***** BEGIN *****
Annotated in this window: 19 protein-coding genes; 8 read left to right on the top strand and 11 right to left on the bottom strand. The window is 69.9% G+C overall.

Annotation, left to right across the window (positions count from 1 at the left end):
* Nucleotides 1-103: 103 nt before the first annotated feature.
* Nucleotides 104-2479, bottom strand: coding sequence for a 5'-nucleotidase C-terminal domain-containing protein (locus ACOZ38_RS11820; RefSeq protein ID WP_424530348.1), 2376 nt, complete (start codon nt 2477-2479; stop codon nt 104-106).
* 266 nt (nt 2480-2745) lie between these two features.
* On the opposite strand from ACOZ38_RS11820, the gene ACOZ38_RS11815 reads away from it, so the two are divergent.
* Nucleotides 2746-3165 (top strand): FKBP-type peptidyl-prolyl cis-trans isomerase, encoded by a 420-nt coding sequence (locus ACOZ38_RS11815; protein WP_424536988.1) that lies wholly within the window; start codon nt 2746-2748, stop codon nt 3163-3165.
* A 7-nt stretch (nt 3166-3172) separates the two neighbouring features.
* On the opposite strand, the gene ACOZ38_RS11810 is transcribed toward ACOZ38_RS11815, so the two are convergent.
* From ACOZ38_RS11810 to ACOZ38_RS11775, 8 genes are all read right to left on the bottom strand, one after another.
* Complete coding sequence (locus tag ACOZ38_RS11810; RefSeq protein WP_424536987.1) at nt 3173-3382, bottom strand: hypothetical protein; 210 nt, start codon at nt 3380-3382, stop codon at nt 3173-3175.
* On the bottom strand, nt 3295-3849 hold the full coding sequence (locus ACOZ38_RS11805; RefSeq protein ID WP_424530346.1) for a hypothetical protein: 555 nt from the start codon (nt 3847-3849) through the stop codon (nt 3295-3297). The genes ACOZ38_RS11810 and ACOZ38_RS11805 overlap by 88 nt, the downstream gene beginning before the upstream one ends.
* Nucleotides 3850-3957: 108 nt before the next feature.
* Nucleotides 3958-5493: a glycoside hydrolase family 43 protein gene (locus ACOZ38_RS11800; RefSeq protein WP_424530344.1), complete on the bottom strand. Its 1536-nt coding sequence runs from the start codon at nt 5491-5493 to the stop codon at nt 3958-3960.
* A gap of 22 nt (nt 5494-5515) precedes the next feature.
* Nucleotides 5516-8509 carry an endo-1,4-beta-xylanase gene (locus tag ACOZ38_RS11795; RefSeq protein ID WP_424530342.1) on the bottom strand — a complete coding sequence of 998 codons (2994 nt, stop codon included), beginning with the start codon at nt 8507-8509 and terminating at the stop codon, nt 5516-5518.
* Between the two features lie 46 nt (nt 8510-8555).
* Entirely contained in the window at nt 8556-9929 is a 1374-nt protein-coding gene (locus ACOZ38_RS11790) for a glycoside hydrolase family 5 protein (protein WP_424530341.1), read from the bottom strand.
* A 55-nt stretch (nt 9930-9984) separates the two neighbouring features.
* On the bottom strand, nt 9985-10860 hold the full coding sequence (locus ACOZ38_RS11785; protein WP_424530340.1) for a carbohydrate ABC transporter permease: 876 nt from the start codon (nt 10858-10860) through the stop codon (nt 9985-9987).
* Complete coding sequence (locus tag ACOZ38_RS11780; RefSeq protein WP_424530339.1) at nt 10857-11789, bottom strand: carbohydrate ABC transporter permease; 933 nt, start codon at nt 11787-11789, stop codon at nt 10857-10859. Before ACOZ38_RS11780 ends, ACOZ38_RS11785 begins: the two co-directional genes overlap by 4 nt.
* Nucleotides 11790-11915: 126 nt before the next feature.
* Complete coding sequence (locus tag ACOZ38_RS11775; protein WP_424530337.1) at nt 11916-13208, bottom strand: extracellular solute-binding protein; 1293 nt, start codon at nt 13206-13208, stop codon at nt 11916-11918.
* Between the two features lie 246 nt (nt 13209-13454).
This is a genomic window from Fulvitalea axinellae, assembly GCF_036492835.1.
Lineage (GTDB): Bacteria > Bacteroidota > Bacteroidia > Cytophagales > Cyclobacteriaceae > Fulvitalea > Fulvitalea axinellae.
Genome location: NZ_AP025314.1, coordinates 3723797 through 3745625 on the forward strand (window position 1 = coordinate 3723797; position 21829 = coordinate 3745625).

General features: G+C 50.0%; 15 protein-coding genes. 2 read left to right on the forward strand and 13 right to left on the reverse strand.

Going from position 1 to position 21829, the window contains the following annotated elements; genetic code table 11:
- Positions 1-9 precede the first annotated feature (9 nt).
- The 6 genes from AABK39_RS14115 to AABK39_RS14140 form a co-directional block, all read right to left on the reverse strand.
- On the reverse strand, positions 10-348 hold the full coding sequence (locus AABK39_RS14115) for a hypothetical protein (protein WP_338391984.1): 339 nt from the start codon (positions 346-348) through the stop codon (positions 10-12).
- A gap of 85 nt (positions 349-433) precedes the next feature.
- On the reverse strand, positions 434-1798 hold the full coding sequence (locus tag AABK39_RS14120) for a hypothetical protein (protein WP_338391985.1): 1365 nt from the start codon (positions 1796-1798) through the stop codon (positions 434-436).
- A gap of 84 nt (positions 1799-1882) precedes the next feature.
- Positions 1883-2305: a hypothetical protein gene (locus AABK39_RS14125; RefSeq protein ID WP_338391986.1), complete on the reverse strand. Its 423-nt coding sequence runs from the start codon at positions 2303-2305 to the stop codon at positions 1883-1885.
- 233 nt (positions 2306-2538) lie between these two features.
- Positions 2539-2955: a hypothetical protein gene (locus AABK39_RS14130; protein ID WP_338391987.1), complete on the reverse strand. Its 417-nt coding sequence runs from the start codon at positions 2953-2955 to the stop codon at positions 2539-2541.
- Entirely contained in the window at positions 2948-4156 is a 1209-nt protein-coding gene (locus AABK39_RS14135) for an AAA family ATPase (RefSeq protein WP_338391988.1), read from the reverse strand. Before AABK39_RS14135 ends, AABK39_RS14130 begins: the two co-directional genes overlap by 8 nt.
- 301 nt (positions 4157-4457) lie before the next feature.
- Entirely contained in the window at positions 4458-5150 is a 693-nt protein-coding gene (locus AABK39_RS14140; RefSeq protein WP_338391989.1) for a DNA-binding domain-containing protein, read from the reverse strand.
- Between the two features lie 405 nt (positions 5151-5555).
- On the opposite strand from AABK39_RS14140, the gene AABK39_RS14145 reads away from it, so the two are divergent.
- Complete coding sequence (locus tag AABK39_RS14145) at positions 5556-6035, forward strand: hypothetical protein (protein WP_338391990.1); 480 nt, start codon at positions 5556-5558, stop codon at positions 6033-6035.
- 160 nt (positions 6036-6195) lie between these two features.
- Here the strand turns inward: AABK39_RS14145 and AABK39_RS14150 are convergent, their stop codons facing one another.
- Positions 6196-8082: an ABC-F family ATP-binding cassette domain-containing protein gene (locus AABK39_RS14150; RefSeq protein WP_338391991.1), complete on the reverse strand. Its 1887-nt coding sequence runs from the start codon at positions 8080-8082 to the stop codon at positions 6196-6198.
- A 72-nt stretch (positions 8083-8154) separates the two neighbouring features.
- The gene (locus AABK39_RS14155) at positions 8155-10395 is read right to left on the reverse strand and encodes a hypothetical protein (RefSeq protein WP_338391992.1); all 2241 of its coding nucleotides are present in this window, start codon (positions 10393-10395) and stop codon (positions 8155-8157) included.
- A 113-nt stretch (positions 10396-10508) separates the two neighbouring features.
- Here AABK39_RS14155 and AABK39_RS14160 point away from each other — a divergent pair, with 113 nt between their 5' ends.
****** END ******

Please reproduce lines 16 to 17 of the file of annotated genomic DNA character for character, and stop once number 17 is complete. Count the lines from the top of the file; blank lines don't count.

* Nucleotides 5516-8509 carry an endo-1,4-beta-xylanase gene (locus tag ACOZ38_RS11795; RefSeq protein ID WP_424530342.1) on the bottom strand — a complete coding sequence of 998 codons (2994 nt, stop codon included), beginning with the start codon at nt 8507-8509 and terminating at the stop codon, nt 5516-5518.
* Between the two features lie 46 nt (nt 8510-8555).